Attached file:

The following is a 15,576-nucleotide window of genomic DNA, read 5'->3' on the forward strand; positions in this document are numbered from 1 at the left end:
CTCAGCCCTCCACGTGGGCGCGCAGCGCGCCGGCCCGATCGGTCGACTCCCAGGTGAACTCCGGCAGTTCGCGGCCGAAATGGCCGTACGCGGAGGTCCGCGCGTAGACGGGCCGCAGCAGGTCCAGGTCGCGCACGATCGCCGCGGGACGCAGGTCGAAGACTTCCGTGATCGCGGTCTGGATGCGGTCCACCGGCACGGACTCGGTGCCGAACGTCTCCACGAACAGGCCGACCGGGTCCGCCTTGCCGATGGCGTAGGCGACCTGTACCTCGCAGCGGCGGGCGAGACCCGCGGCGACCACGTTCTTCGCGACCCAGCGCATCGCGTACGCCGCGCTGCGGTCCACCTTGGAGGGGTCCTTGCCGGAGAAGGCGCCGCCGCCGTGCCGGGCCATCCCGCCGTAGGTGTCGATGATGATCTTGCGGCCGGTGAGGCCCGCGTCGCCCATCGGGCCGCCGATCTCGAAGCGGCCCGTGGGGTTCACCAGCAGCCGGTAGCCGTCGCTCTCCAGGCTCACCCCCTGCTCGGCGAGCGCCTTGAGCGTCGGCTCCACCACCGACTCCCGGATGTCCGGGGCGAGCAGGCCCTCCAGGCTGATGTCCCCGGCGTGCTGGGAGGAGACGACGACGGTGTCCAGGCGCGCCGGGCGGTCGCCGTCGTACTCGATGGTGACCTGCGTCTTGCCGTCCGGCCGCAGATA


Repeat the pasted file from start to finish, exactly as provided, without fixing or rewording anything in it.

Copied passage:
The following is a 15,576-nucleotide window of genomic DNA, read 5'->3' on the forward strand; positions in this document are numbered from 1 at the left end:
CTCAGCCCTCCACGTGGGCGCGCAGCGCGCCGGCCCGATCGGTCGACTCCCAGGTGAACTCCGGCAGTTCGCGGCCGAAATGGCCGTACGCGGAGGTCCGCGCGTAGACGGGCCGCAGCAGGTCCAGGTCGCGCACGATCGCCGCGGGACGCAGGTCGAAGACTTCCGTGATCGCGGTCTGGATGCGGTCCACCGGCACGGACTCGGTGCCGAACGTCTCCACGAACAGGCCGACCGGGTCCGCCTTGCCGATGGCGTAGGCGACCTGTACCTCGCAGCGGCGGGCGAGACCCGCGGCGACCACGTTCTTCGCGACCCAGCGCATCGCGTACGCCGCGCTGCGGTCCACCTTGGAGGGGTCCTTGCCGGAGAAGGCGCCGCCGCCGTGCCGGGCCATCCCGCCGTAGGTGTCGATGATGATCTTGCGGCCGGTGAGGCCCGCGTCGCCCATCGGGCCGCCGATCTCGAAGCGGCCCGTGGGGTTCACCAGCAGCCGGTAGCCGTCGCTCTCCAGGCTCACCCCCTGCTCGGCGAGCGCCTTGAGCGTCGGCTCCACCACCGACTCCCGGATGTCCGGGGCGAGCAGGCCCTCCAGGCTGATGTCCCCGGCGTGCTGGGAGGAGACGACGACGGTGTCCAGGCGCGCCGGGCGGTCGCCGTCGTACTCGATGGTGACCTGCGTCTTGCCGTCCGGCCGCAGATA